Out of all of the “Big Name” metal musicians you have met so far who has been the biggest douche and why? (I can censor their name if needed)
Robyn from Adorned in Ash: I’d rather not go there hahaha!
Vickie Harley from Forneus: I don’t feel comfortable doing the whole ‘name and shame’ thing. Instead I’d rather let people’s own bad behavior and reputations catch up with them, and trust me when I say there are plenty of these in the UK black metal scene.
Adore: Gosh, fortunately for me pretty much 99.9% of the musicians I’ve met have been truly down to earth and wonderful. One bad incident that sticks out in my mind is Karl Sanders yelling at me because I was in his way while he was hauling heavy equipment. I was probably drunk and not paying attention, so I’m sure it was my fault. Haha! I love his work though and I’ve heard nothing but great things about him. So, that was just a bad experience but I don’t think he’s a douche at all. If you catch anyone on a bad night, you can walk away with a negative opinion about that person. But that’s not the case. I just hate racists and bigots. I think of metal music as rebellious and for the outcasts. A family of dark souls. It’s always disappointing when you find out a band or musician you love is racist, fascist, misogynistic, or homophobic.
Christy from Ails: Oh man, I wish I had a good story for you. I really haven’t met too many “Big Name” metal musicians, the few I have were actually really nice.
Laurie from Ails: I won’t name names but I have read about a few so-called metal males who seem unable to hold back their hatred for certain women in the metal community, whether it’s been towards journalists or musicians, it is a bit frightening to me that after all of these years, there are quite a few men that simply can’t handle a woman having success with her art, her skills, her passion, which is simply the same passion as said male.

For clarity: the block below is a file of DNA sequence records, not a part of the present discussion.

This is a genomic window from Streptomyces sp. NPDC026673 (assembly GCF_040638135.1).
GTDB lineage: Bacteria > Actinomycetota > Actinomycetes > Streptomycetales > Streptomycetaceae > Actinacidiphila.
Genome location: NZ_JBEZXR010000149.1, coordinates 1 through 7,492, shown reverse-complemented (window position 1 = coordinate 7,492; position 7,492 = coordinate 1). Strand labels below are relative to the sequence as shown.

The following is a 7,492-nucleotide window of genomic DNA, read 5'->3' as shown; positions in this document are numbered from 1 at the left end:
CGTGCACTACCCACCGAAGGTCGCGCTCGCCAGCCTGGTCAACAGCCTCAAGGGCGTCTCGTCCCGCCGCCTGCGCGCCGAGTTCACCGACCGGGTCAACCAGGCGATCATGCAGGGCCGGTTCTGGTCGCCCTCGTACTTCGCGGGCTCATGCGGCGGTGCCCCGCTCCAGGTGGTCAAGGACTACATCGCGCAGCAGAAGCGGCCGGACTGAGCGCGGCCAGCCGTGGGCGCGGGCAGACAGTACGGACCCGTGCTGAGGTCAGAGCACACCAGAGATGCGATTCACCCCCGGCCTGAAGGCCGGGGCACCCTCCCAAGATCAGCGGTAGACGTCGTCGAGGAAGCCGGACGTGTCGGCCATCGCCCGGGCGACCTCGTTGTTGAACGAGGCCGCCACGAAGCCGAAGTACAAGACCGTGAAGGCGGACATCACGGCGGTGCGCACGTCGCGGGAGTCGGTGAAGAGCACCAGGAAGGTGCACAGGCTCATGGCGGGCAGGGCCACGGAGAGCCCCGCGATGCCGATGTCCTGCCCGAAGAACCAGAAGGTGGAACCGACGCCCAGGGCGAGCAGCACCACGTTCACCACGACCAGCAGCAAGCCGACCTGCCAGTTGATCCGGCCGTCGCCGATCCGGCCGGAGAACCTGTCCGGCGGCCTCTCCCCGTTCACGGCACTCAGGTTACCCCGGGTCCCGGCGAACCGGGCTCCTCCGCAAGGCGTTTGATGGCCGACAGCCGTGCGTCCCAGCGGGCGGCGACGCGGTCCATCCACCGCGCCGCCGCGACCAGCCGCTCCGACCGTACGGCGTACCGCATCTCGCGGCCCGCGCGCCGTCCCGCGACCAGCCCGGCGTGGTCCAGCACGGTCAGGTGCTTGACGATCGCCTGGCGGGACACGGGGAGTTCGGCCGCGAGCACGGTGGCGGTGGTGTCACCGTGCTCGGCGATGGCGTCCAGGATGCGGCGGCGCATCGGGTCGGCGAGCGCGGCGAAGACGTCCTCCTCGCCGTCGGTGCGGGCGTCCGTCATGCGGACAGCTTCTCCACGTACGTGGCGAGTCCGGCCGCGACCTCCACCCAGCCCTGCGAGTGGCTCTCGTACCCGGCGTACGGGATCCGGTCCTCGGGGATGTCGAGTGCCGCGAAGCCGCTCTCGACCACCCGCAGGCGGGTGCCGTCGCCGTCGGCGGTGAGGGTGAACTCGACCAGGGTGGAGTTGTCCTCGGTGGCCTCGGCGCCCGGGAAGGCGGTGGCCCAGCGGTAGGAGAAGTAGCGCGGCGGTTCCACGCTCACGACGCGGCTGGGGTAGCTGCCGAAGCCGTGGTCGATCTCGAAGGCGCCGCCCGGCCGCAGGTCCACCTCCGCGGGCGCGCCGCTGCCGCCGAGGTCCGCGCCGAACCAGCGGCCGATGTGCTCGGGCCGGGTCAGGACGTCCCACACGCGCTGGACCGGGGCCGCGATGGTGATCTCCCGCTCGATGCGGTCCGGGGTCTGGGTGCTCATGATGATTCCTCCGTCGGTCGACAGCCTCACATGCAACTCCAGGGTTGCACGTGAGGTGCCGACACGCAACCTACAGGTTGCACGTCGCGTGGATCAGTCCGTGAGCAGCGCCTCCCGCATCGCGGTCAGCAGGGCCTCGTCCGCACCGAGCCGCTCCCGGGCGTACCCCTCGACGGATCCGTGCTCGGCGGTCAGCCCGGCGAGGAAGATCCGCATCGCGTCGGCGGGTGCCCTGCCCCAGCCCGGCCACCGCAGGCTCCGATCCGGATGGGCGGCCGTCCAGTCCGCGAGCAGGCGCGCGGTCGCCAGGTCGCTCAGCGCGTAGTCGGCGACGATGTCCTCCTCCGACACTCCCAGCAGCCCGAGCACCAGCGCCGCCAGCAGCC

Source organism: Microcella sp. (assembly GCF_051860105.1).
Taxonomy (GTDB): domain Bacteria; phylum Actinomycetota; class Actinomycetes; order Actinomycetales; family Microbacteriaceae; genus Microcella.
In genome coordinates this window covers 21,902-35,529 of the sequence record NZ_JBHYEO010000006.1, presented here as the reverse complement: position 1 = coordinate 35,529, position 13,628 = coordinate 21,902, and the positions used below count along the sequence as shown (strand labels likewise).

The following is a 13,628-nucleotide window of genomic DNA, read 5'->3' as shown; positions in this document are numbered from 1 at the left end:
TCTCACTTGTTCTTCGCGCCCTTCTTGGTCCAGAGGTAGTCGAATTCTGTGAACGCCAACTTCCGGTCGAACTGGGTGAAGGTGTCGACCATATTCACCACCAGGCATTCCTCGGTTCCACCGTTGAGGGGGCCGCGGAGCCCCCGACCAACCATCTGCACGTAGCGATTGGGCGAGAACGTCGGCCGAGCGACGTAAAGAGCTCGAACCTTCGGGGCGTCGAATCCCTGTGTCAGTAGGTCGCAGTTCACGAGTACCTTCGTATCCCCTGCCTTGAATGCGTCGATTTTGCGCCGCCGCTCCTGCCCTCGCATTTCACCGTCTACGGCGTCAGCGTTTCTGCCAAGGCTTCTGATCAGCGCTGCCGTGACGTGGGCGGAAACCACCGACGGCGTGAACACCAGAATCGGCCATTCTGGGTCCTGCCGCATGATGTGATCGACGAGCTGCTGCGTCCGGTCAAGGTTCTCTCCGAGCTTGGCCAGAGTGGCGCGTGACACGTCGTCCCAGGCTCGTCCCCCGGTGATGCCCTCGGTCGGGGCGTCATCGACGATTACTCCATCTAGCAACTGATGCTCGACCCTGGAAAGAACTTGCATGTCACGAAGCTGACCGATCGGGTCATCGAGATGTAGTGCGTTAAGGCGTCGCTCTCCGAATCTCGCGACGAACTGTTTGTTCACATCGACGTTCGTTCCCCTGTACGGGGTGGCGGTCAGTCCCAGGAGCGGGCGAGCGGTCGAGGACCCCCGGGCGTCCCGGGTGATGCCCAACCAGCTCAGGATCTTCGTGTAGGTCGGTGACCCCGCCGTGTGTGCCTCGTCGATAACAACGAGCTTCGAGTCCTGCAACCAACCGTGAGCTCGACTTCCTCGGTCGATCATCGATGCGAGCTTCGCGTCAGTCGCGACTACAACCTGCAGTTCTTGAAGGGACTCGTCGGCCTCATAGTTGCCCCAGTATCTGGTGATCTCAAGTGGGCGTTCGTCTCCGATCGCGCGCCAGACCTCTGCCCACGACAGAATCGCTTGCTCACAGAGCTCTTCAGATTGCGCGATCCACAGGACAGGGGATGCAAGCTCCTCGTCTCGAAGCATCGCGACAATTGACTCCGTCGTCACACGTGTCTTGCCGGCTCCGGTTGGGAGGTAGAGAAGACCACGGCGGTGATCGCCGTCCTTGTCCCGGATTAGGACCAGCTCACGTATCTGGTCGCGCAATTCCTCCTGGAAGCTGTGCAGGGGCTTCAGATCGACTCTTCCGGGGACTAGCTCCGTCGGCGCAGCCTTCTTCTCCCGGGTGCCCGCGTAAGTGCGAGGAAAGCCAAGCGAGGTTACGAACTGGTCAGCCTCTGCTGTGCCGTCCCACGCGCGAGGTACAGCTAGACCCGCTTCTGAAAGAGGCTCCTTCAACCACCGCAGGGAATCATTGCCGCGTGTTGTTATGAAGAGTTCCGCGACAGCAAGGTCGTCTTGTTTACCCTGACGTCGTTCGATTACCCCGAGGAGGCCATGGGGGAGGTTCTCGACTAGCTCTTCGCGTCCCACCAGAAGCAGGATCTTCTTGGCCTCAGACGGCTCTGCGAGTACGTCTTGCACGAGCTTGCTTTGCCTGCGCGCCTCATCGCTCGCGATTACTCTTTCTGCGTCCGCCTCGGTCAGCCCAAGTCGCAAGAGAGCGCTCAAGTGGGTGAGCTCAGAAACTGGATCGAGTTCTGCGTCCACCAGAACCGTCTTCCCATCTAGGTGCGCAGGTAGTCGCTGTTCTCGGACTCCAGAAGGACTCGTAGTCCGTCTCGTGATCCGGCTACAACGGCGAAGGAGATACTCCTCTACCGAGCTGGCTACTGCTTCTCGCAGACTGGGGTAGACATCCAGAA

Roxane from Smirking Revenge: Haha, that’s a funny question! I could say the ‘’famous’’ metal musicians I’ve met were not real assholes or whatever. But then again, I didn’t meet many. I’ve met Cradle some years ago and they were really awesome, signing our CD’s, letting us assist to their soundcheck and the guitarist also went for a coffee with us… We had a really good time. And guess what? He liked his coffee black just like his metal… haha.
Marika from Velociter: It’s not like I’ve met a whole lot of “big names” but to be honest, those I have met has been incredibly down to earth cool people. I was really nervous about meeting Mike Wead from King Diamond, my band Velociter recorded our last single at Simon Johanson (Wolf) studio, where Mike Wead also works. But I had no reason to be nervous, he and Simon were both great guys with lot’s of cool stories to tell from the road.
Sarah Lee – Augu Sigyn: It would be one from the band Mayhem. He was just one of those who was just a little too high on his fame.